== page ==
The CAPE Ratio (also known as the Shiller P/E or PE 10 Ratio) is an acronym for the Cyclically-Adjusted Price-to-Earnings Ratio. The ratio is calculated by dividing a company’s stock price by the average of the company’s earnings for the last ten years, adjusted for inflation.
Financial Analysts use the Cyclically-Adjusted Price to Earnings Ratio to assess long-term financial performance, while isolating the impact of economic cycles.
The CAPE ratio is a variation of the Price-to-Earnings (P/E) ratio. Similar to the P/E ratio, the CAPE ratio aims to indicate whether a stock is undervalued or overvalued.
The CAPE ratio allows the assessment of a company’s profitability over different periods of an economic cycle. The ratio also considers economic fluctuations, including the economy’s expansion and recession. Essentially, it provides a broader view of a company’s profitability by smoothing out the cyclical effects of the economy.
The CAPE ratio was derived by Robert Shiller, an American economist and Nobel Prize Laureate in economics.
CAPE Ratio and Market Crashes
An extremely high CAPE ratio means that a company’s stock price is substantially higher than the company’s earnings would indicate and, therefore, overvalued. It is generally expected that the market will eventually correct the company’s stock price by pushing it down to its true value.
In the past, the CAPE ratio has proved its importance in identifying potential bubbles and market crashes. The historical average of the ratio for the S&P 500 Index is between 15-16, while the highest levels of the ratio have exceeded 30. The record-high levels occurred three times in the history of the U.S. financial markets. The first was in 1929 before the Wall Street crash that signaled the start of the Great Depression. The second was in the late 1990s before the Dotcom Crash, and the third came in 2007 before the 2007-2008 Financial Crisis.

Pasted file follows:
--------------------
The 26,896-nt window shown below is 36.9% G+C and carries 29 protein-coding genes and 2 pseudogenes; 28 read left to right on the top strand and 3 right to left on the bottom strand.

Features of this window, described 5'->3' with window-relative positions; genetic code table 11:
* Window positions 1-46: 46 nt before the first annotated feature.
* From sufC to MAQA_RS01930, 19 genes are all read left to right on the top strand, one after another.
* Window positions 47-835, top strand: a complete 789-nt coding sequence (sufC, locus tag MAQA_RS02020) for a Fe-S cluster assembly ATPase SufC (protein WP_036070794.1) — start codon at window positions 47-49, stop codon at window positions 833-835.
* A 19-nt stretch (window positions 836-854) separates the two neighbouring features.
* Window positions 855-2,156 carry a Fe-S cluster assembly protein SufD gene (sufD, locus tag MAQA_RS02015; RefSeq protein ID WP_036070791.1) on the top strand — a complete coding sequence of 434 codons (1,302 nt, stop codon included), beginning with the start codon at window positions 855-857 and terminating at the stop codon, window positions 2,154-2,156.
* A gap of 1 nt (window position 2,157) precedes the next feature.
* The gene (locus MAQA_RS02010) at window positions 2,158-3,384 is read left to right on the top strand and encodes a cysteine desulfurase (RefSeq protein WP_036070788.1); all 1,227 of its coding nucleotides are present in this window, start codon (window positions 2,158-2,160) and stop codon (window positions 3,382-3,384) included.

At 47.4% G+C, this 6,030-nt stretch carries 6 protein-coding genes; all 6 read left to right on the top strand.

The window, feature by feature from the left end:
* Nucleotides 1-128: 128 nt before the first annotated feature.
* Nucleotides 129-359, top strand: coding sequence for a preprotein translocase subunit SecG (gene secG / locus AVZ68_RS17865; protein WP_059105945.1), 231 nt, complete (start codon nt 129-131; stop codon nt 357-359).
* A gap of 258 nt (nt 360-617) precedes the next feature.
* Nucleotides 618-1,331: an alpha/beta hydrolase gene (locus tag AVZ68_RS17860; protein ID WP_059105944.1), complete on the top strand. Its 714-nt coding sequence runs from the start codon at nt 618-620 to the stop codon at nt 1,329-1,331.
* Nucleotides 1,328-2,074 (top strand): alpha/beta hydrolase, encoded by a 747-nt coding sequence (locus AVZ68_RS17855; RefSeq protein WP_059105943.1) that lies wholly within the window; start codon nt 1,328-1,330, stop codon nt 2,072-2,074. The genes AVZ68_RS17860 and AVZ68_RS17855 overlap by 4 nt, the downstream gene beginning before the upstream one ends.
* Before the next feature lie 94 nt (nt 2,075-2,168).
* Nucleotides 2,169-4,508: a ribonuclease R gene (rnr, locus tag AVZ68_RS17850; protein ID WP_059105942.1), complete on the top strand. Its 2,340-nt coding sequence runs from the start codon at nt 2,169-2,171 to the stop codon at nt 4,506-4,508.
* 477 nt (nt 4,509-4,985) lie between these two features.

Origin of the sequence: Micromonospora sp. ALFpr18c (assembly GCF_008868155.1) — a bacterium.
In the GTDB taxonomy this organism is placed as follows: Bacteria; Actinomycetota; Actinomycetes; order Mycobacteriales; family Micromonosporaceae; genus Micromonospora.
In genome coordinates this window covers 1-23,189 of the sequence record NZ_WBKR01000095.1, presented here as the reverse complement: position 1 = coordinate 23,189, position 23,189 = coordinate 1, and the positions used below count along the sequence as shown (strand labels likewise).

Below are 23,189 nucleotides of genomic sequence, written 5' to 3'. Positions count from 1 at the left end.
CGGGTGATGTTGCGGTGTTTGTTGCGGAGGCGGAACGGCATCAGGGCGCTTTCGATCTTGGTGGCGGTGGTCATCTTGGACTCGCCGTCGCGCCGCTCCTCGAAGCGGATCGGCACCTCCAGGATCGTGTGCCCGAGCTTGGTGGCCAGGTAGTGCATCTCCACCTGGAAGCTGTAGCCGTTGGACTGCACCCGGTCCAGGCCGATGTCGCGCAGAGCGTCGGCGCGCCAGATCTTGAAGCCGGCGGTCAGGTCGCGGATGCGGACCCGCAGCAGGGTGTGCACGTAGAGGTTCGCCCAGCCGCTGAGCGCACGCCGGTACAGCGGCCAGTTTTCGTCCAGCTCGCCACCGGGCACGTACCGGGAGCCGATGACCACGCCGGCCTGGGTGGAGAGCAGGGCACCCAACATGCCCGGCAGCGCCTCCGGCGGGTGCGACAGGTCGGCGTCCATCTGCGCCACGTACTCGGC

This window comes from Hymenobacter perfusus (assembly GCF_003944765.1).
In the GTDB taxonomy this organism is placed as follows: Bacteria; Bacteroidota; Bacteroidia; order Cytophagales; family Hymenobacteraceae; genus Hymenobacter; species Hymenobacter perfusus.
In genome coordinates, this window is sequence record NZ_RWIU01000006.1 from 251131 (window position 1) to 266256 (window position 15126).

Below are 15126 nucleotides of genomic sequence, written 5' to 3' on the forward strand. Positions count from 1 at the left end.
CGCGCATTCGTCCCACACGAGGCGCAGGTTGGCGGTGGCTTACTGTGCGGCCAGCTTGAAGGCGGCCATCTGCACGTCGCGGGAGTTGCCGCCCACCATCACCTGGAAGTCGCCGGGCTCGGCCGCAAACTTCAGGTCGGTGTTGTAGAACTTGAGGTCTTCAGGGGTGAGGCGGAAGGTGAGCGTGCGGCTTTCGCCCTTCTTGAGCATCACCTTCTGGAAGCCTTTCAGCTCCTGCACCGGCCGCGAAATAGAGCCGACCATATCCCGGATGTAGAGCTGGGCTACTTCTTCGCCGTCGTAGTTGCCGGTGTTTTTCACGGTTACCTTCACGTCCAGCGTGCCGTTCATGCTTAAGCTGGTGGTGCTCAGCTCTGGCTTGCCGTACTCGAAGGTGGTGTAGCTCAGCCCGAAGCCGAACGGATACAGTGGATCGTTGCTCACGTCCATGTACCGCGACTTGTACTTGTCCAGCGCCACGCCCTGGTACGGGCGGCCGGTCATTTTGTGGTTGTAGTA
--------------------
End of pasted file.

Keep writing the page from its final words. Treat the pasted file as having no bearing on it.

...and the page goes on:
There is believed to be a relationship between the CAPE ratio and future earnings. Shiller concluded that lower ratios indicate higher returns for investors over time.
However, there are criticisms regarding the use of the CAPE ratio in forecasting earnings. The main concern is that the ratio does not take into account changes in accounting reporting rules. For example, recent changes in the calculation of earnings under the GAAP distort the ratio and provide an overly pessimistic view of future earnings.
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